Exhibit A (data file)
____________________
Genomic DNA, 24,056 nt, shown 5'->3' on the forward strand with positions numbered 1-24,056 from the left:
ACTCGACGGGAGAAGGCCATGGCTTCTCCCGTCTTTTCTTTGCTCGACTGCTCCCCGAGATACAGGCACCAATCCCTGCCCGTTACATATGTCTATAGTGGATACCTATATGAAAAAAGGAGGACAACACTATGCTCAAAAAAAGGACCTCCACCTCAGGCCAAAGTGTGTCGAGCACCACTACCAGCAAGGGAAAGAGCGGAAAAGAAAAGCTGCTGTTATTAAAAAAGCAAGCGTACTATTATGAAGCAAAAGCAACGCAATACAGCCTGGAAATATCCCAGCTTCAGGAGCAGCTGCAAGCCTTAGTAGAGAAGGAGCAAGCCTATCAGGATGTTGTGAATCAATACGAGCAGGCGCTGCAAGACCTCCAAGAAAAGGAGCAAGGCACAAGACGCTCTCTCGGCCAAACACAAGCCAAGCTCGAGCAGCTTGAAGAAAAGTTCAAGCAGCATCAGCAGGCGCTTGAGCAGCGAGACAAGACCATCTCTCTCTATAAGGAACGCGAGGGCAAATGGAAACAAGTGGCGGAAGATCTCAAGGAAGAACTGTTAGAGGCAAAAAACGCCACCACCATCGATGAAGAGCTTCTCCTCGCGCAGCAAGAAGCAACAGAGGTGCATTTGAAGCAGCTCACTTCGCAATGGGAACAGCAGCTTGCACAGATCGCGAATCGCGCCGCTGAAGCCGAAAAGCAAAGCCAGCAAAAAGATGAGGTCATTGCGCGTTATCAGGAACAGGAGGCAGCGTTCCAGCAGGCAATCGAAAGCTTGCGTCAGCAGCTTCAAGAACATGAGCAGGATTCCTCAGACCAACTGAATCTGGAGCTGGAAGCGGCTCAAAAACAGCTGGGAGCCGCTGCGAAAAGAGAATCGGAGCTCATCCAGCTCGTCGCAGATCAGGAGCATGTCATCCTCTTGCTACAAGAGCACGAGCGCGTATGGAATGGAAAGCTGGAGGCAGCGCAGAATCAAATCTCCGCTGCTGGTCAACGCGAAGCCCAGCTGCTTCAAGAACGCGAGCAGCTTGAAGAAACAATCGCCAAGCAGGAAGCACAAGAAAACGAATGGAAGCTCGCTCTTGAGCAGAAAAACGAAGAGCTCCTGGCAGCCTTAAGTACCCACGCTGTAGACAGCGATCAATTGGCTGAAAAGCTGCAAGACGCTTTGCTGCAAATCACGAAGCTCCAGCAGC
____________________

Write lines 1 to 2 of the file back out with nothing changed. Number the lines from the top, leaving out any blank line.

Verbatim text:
Genomic DNA, 24,056 nt, shown 5'->3' on the forward strand with positions numbered 1-24,056 from the left:
ACTCGACGGGAGAAGGCCATGGCTTCTCCCGTCTTTTCTTTGCTCGACTGCTCCCCGAGATACAGGCACCAATCCCTGCCCGTTACATATGTCTATAGTGGATACCTATATGAAAAAAGGAGGACAACACTATGCTCAAAAAAAGGACCTCCACCTCAGGCCAAAGTGTGTCGAGCACCACTACCAGCAAGGGAAAGAGCGGAAAAGAAAAGCTGCTGTTATTAAAAAAGCAAGCGTACTATTATGAAGCAAAAGCAACGCAATACAGCCTGGAAATATCCCAGCTTCAGGAGCAGCTGCAAGCCTTAGTAGAGAAGGAGCAAGCCTATCAGGATGTTGTGAATCAATACGAGCAGGCGCTGCAAGACCTCCAAGAAAAGGAGCAAGGCACAAGACGCTCTCTCGGCCAAACACAAGCCAAGCTCGAGCAGCTTGAAGAAAAGTTCAAGCAGCATCAGCAGGCGCTTGAGCAGCGAGACAAGACCATCTCTCTCTATAAGGAACGCGAGGGCAAATGGAAACAAGTGGCGGAAGATCTCAAGGAAGAACTGTTAGAGGCAAAAAACGCCACCACCATCGATGAAGAGCTTCTCCTCGCGCAGCAAGAAGCAACAGAGGTGCATTTGAAGCAGCTCACTTCGCAATGGGAACAGCAGCTTGCACAGATCGCGAATCGCGCCGCTGAAGCCGAAAAGCAAAGCCAGCAAAAAGATGAGGTCATTGCGCGTTATCAGGAACAGGAGGCAGCGTTCCAGCAGGCAATCGAAAGCTTGCGTCAGCAGCTTCAAGAACATGAGCAGGATTCCTCAGACCAACTGAATCTGGAGCTGGAAGCGGCTCAAAAACAGCTGGGAGCCGCTGCGAAAAGAGAATCGGAGCTCATCCAGCTCGTCGCAGATCAGGAGCATGTCATCCTCTTGCTACAAGAGCACGAGCGCGTATGGAATGGAAAGCTGGAGGCAGCGCAGAATCAAATCTCCGCTGCTGGTCAACGCGAAGCCCAGCTGCTTCAAGAACGCGAGCAGCTTGAAGAAACAATCGCCAAGCAGGAAGCACAAGAAAACGAATGGAAGCTCGCTCTTGAGCAGAAAAACGAAGAGCTCCTGGCAGCCTTAAGTACCCACGCTGTAGACAGCGATCAATTGGCTGAAAAGCTGCAAGACGCTTTGCTGCAAATCACGAAGCTCCAGCAGC